Baby Formula, the Pandemic, and the Metric System

I recently got pushback from a media outlet because it recorded a podcast five years ago about the metric system, and it didn’t want to go over old territory. Brother.

U.S. ounces and U.K. ounces
are not the same size! As you can see from the “9,” U.S. ounces are bigger.

Not only is our metric system landscape constantly changing, but it impacts us in ways we don’t even see coming at us. When you heard about our shortage of infant formula in the United States, did you consider that our lack of metric system adoption added at least two new hurdles to our babies (and others) getting safe food? Well, it did.

From our unthinking perspective: Why just solve a dozen different urgent, life-saving problems when you can add two more due to our lack of metric system adoption in the United States? I think it is safe to say that the U.S.’s continued isolation in our measurement system does not bode well for the world in general. (My blog. My opinion.) However, it is a correctable problem. I think we all deserve more information about this measurement problem (see my request for a Congressional hearing with the House Subcommittee on Science, Space, & Technology) on our 200+ year measurement car wreck. But there are resources on this subject in the short term: National Institute of Standards and Technology.

We added at least two obstacles into our American baby formula crisis through our lack of international measurement standards

The Federal Trade Commission administers the Fair Packaging and Labeling Act (FPLA). The law itself directs the agency to put into place:

….additional regulations where necessary to prevent consumer deception (or to facilitate value comparisons) with respect to descriptions of ingredients, slack fill of packages, use of “cents-off” or lower price labeling, or characterization of package sizes.

https://www.ftc.gov/legal-library/browse/statutes/fair-packaging-labeling-act

Let’s face it, a global pandemic is horrible, and we’ve been going through it for almost three years. Just trying to keep everyone safe from invisible, evolving viruses is an emergency on its own.

Then, we created a situation we fundamentally shouldn’t have. Because of the COVID pandemic, supply chains broke down in many unanticipated ways. All over the place. One place parents really felt it was a loss of infant formula and mixes. While the problem had multiple factors, I only want to address a couple of the metric-system-adoption failures here.

Problem #1: Lack of dual labeling at a minimum as required by current law for product importation (U.S. customary and metric system [SI] units). At the minimum. Other laws are also at play here. I can’t possibly cite all of them. But, I’m sure that others in the government could produce this information if called upon to do so.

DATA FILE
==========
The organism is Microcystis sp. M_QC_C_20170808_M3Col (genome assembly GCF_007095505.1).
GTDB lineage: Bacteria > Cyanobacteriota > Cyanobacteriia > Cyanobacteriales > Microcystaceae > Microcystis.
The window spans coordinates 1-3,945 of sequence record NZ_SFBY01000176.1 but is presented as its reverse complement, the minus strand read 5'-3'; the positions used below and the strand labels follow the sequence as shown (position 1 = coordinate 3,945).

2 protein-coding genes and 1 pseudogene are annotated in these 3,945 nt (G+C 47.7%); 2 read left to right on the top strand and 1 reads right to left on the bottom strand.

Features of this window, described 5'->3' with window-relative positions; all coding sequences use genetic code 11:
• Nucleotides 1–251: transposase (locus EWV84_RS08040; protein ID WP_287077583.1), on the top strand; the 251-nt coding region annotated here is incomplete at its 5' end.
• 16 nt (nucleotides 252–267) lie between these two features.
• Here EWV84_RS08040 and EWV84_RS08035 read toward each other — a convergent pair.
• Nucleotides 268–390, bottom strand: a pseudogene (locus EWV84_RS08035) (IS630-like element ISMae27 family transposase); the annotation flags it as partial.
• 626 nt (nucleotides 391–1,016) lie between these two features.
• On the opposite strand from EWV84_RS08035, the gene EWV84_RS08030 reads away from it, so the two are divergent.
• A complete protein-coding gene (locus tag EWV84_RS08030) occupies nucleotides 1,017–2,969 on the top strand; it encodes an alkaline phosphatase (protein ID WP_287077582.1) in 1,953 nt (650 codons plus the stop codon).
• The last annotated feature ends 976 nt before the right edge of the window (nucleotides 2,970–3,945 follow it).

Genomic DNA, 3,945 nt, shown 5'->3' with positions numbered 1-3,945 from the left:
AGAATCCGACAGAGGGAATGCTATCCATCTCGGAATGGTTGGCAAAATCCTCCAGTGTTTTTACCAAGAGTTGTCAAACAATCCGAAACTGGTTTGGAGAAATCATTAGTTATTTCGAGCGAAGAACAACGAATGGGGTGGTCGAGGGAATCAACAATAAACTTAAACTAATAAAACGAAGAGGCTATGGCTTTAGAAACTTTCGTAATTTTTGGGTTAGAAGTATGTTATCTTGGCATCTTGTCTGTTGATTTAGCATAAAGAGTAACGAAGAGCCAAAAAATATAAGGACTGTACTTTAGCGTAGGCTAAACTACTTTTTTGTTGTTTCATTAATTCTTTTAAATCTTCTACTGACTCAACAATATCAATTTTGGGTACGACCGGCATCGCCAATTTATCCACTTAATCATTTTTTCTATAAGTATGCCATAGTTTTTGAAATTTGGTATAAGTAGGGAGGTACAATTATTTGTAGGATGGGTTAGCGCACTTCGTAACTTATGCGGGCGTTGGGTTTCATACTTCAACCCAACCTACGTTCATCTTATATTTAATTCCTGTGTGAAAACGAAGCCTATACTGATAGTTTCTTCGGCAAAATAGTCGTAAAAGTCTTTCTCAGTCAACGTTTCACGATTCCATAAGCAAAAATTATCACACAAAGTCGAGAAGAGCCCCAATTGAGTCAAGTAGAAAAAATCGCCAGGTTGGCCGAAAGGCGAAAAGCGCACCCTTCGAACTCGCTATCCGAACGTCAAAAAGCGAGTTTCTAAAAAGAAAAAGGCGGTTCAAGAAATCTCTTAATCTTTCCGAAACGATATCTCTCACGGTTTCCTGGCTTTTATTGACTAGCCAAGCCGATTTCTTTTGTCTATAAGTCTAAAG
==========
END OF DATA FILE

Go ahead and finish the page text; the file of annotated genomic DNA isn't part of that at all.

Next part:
Problem #2: Potential conversions errors when mixing unfamiliar units associated with the metric system and U.S. customary units. Getting that information out to parents may, or may not, have been a successful/unsuccessful campaign. I have no idea, but what’s below should, to me, have been completely unnecessary.

Try to convince me this isn’t stupid and dangerous for everyone in this country.

As I understand it, the original problem started with the U.S. Food & Drug Administration missing contamination at an infant formula manufacturing site in the United States. This created a national supply-chain crisis. The manufacturer, Abbott was also to blame. It’s a huge outfit with more than 100,000 employees. The White House recognized this issue’s importance immediately and started working on it from various angles as children/infants (and others) suddenly couldn’t get the food they needed to live.

The Biden Administration went so far as to fly formula from other countries to the United States. Called “Operation Fly Formula,” A statement dated June 22, 2022, says:

In May, the Food and Drug Administration (FDA) announced that the agency is exercising enforcement discretion so that Nestlé can export additional infant formula into the U.S. Nestlé will import both standard and specialty infant formulas, including…

https://www.whitehouse.gov/briefing-room/statements-releases/2022/06/22/president-biden-announces-ninth-operation-fly-formula-mission/

Let’s look at the phrase “… the agency is exercising enforcement discretion…”

Since the FPLA is meant to avoid deception directed at consumers, and crooks have used units of measure since time immemorial*, so all commodities must state their contents in the prevailing units (be they metric, U.S. customary, or both), including for infant food. It’s a health a safety and a commerce issue.

Dual labeling

One problem we have is that packages in our country need to be “dual labeled” where there is enough room to do so, (see National Institute of Standards and Technology labeling site). This also involves the Uniform Packaging and Labeling Regulation.

Of those packages examined, 17% declared the net quantity of contents in only metric units. Almost 57.5% of those metric packages were found to be noncompliant with current FPLA dual labeling requirements. [Emphasis mine.]

https://www.nist.gov/pml/owm/laws-and-regulations/packaging-and-labeling

So, under the law, you have to dual-labeled products for distribution in the United States. Of course, infant formula never meant for export to the United States would only have metric system units on them. That was never a problem until we tried to import infant formula during a pandemic. Then, suddenly, it became part of a much larger problem. Completely unnecessary and avoidable.

As indicated by the FDA Guidance Document: “Guidance for Industry: Infant Formula Enforcement Discretion Policy, dated May 2022“:

FDA intends to temporarily exercise enforcement discretion concerning specific requirements for infant formulas that may not comply with certain statutory and regulatory requirements and is seeking information from manufacturers regarding their products’ safety and nutritional adequacy. 

Well, that solved one problem…

Conversion errors